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3D News

For the last few years we’ve worked with the National Stereoscopic Association to support the 3D Digital Showcase photo competition featured at the NSA’s annual conventions. The images from this past year’s showcase are now live for everyone to view. We really enjoy the diversity of images submitted by 3D artists and enthusiasts to this event, and this gallery is certainly no different. You’ll see everything from close ups of insects to people juggling fire. Simply put,...
In driver 334.89 NVIDIA introduced a new proprietary rendering mode for 3D Vision that enables us to improve the 3D experience for many key DirectX 10 and 11 games. This mode is now called “3D Compatibility Mode”. We have continued to iterate on this feature in driver 344.11, increasing game support and adding some new interface elements. You can get the new driver at www.geforce.com/drivers or via the update option in Geforce Experience. With the release of 344.11, new 3D...
We’re fortunate enough to have another fine 3D video from New Media Film Festival to share with you here on 3DVisionLive—a pop music video from Italy called “The Way,” which you can view here. Even better, New Media Film Festival has provided an interview with one of the co-directors of the video, Edoardo Ballanti, which provides insights on how the video was created and the vision behind it. Enjoy! (Alice Corsi also co-directed the video.) What was the Inspiration behind “...
The Fall Photo Contest received nearly 100 images – thanks to all that entered! The contest called for your best “nature” shots with the only other requirement being that they had to be true stereo images. Submissions ranged from shots of spiders in gardens to artistic approaches to tasteful nudes. As before, members were invited to vote for the winner by tagging images in the contest gallery as favorites. Without further ado, the winner is: Autumn Goodbye to Summer This...
In driver 334.89 NVIDIA introduced a new proprietary rendering mode for 3D Vision that enables us to improve the 3D experience for many key DirectX 10 and 11 games. This mode is now called “3D Compatibility Mode”. We have continued to iterate on this feature in beta driver 337, increasing game support and adding a toggle key to enable/disable the mode. Games with 3D Compatibility Mode will launch in this mode by default. To change the render mode back to standard 3D Vision...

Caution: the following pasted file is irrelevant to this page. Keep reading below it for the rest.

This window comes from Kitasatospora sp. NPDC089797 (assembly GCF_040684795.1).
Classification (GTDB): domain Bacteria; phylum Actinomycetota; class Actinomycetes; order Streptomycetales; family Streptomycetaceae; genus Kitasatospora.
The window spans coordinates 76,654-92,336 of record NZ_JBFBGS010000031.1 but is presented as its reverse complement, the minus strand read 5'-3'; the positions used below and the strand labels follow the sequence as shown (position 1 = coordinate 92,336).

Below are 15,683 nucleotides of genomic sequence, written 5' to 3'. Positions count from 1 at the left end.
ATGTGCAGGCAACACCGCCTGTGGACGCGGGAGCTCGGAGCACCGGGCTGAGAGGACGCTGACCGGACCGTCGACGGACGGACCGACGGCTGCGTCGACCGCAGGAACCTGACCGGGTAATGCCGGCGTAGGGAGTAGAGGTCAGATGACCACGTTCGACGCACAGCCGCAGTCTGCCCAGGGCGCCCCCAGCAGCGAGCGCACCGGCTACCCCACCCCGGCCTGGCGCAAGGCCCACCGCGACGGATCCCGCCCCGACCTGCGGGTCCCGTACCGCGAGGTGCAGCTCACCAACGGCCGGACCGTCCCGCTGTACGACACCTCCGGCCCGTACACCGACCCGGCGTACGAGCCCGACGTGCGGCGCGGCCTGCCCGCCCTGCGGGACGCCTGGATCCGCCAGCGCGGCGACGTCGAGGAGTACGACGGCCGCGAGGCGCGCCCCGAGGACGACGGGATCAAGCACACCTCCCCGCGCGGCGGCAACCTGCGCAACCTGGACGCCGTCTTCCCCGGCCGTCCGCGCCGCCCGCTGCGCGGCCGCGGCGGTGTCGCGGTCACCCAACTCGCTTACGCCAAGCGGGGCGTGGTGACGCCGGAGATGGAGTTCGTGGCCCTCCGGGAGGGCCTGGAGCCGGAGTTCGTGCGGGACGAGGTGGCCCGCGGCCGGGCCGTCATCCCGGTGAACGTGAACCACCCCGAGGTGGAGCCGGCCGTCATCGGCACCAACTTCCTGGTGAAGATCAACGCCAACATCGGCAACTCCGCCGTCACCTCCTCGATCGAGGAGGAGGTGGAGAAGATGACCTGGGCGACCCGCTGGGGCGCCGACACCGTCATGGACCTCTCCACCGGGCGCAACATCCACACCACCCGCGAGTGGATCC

Recent Blog Entries

As the AI revolution gains momentum, NVIDIA founder and CEO Jensen Huang took the stage Tuesday in Beijing to show the latest technology for accelerating its mass adoption.

His talk — to more than 3,500 scientists, engineers and press gathered for the three-day event — kicks off a GTC world tour where in the months ahead we’ll bring our story to an expected live audience of some 22,000 in Munich, Tel Aviv, Taipei, Washington and Tokyo.

“At no time in the history of computing have such exciting developments been happening, and such incredible forces in computing been affecting our future,” said Huang, clad in his trademark leather jacket, after striding onto the stage at the gleaming Beijing International Hotel Convention Center.

Demand is surging for technology that can accelerate the delivery of AI services of all kinds. And NVIDIA’s deep learning platform — which the company updated Tuesday with new inferencing software — promises to be the fastest, most efficient way to deliver these services.

In a nearly two-hour keynote, Huang explained how the neural networks that power AI applications are growing exponentially more complex, even as far more consumers use them. As a result, we’re in an entirely new era of computing, with new kinds of demands, Huang said.

“What technology increases in complexity by a factor of 350 in five years? We don’t know any, What algorithm increases in complexity by a factor of 10? We don’t know any,” Huang said. “We are moving faster than Moore’s law.”

TensorRT 3: Recognizing 5,200 Images a Second

To meet that demand, NVIDIA unveiled TensorRT 3 AI inferencing software, which runs a trained neural network in a production environment (see “What’s the Difference Between Deep Learning Training and Inferencing?”). The new software will boost the performance and slash the cost of inferencing from the cloud to edge devices, including self-driving cars and robots.

The combination of TensorRT 3 with NVIDIA GPUs delivers the world’s fastest inferencing on the widely used TensorFlow framework for AI-enabled services — such as image and speech recognition, natural language processing, visual search and personalized recommendations. Coupled with our Tesla V100 GPU accelerators, TensorRT can process as many as 5,700 images a second, versus just 140 using today’s CPUs, Huang said.

The speed and efficiency TensorRT 3 offers when paired with NVIDIA GPUs translates into incredible savings, Huang explained. It takes 160 dual CPU servers — costing $600,000 to $700,000, including networking and power delivery — that consume 65 kilowatts of power, to crank through 45,000 images per second.

By contrast, the same work can be done with a single NVDIA HGX server equipped with eight Tesla V100 GPUs that consume just 3 kilowatts of power.

That means “less carbon footprint, less space. And this is the part I love best,” Huang said with a grin. “Save money.”

In addition to TensorRT 3, Huang announced software to accelerate AI, including the DeepStream SDK — which provides real-time, low-latency video analytics at scale — and CUDA 9, the latest version of our accelerated computing software to speed up HPC and deep learning applications.